Telehealth could rake in $6B savings
Employers switching to telehealth technology over face-to-face visits rein in costs
Looking to save a few bucks? Telehealth might just be the golden ticket to getting there, at least according to new analysis suggesting the remote care delivery model could potentially save U.S. companies a whopping $6 billion.
The research, conducted by folks at the global professional services company Towers Watson, underscores that this level of savings, of course, can only be realized if all U.S. companies' employees and their dependents ditch face-to-face physician and urgent care visits, swapping them for telemedicine interactions when available. Realistically, that's a lofty goal for even the most tech-savvy companies, but analysts say even a much lower level of telehealth adoption could signify hundreds of millions of dollars in savings, still.
[See also: FCC gives telehealth $400M boost.]
"Achieving this savings requires a shift in patient and physician mindsets, health plan willingness to integrate and reimburse such services and regulatory support in all states," Allan Khoury, MD, senior consultant at Towers Watson, said in a statement.
This shift is occurring, but at what rate? After surveying some 420 midsize to large U.S. companies, 37 percent of employers said by next year they anticipate offering employees telehealth services as a low-cost alternative to face-to-face visits for nonemergency health issues. Some 34 percent indicate it will be longer before they get onboard with telehealth, citing a two- or three-year time frame.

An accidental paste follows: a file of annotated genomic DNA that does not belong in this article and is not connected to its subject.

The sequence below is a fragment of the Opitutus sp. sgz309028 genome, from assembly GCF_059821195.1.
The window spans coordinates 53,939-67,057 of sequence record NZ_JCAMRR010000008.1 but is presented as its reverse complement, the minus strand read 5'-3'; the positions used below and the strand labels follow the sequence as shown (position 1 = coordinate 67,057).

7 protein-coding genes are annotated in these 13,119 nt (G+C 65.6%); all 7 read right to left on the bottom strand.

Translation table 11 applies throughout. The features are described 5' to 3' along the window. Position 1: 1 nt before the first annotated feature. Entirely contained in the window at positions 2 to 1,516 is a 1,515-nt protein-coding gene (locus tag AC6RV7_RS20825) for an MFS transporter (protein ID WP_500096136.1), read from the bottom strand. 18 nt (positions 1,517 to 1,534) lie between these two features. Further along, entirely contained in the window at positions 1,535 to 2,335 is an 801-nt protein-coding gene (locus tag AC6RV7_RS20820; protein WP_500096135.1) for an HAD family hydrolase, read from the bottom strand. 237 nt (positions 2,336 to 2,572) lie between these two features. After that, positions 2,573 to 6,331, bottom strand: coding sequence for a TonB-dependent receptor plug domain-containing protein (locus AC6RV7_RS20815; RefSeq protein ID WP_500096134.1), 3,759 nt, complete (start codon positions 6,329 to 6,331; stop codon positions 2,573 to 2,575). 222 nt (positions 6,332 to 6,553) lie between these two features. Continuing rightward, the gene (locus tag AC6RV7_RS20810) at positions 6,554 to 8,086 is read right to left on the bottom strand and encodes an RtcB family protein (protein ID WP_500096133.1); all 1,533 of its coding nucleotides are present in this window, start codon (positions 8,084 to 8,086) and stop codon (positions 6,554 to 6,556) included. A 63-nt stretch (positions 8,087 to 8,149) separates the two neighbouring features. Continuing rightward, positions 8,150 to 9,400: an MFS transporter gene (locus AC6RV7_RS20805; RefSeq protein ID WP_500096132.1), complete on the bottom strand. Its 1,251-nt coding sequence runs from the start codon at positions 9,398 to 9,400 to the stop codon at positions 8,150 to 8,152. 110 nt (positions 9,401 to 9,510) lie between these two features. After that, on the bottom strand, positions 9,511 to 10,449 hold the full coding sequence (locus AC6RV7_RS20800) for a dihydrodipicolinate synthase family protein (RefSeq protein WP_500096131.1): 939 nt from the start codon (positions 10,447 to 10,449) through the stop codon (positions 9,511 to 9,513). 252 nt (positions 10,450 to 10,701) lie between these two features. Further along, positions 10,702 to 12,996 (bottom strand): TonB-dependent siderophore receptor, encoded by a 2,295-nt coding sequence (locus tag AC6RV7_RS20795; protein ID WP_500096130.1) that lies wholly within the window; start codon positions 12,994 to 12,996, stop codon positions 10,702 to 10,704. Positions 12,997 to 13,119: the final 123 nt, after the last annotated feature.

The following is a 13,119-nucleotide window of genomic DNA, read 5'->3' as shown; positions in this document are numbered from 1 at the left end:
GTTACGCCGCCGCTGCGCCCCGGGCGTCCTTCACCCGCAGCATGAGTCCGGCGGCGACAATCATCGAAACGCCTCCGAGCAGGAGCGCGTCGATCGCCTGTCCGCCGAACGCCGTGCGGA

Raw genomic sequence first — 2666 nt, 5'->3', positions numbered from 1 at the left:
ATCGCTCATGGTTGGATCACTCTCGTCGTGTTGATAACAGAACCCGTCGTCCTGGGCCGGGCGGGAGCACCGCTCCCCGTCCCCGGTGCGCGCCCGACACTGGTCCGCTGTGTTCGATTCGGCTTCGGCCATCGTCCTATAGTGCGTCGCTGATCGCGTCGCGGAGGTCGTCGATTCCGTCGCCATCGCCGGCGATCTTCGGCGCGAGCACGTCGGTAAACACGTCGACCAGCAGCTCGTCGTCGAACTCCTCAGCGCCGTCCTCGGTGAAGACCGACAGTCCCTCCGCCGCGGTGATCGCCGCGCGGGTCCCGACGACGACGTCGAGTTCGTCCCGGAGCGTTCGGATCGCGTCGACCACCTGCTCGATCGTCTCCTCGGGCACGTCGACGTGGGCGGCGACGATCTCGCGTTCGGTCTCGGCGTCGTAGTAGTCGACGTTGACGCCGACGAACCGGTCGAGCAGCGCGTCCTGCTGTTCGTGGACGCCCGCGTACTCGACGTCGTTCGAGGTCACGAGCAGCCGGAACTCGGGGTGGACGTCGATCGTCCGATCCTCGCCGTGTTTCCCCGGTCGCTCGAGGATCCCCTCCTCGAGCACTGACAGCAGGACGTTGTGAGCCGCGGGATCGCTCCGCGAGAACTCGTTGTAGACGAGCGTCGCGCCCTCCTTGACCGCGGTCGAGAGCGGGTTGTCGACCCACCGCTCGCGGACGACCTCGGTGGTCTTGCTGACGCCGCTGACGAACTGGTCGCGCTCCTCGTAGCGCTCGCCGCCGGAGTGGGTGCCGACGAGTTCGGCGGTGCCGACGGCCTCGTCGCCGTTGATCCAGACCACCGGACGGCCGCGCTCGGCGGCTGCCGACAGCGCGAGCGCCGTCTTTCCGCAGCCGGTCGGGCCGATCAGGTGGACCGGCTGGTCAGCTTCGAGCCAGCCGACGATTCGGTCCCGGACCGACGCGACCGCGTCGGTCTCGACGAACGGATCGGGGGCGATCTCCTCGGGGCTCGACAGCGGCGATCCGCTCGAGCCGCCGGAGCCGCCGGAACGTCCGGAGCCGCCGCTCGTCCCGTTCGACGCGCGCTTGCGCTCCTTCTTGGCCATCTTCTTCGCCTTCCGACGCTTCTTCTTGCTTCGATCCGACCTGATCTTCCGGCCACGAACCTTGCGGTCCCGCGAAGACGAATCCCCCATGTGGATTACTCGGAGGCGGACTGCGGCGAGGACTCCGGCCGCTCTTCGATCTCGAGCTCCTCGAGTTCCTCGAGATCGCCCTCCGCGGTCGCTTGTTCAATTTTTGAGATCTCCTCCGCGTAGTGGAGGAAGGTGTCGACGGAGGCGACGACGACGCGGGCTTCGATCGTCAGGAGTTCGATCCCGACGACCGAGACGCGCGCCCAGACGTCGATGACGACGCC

Of employers surveyed, 22 percent currently offer telehealth alternatives, officials noted. But just because employers offer telehealth services doesn't mean employees are actually using the technology, Khoury added. On the contrary, only 10 percent of members who have the services available actually utilize the services.
"With both insurance companies and employers encouraging its use, telemedicine is going to have a growing role in the spectrum of healthcare service delivery," said Khoury. "We're also likely to see that it's just the tip of the iceberg."
This tip of the iceberg for the telehealth market has seen a 237 percent growth within a five-year period, according to a recent Kalorama industry report. Already, the telemedicine patient monitoring market grew from $4.2 billion in 2007 to more than $10 billion in 2012.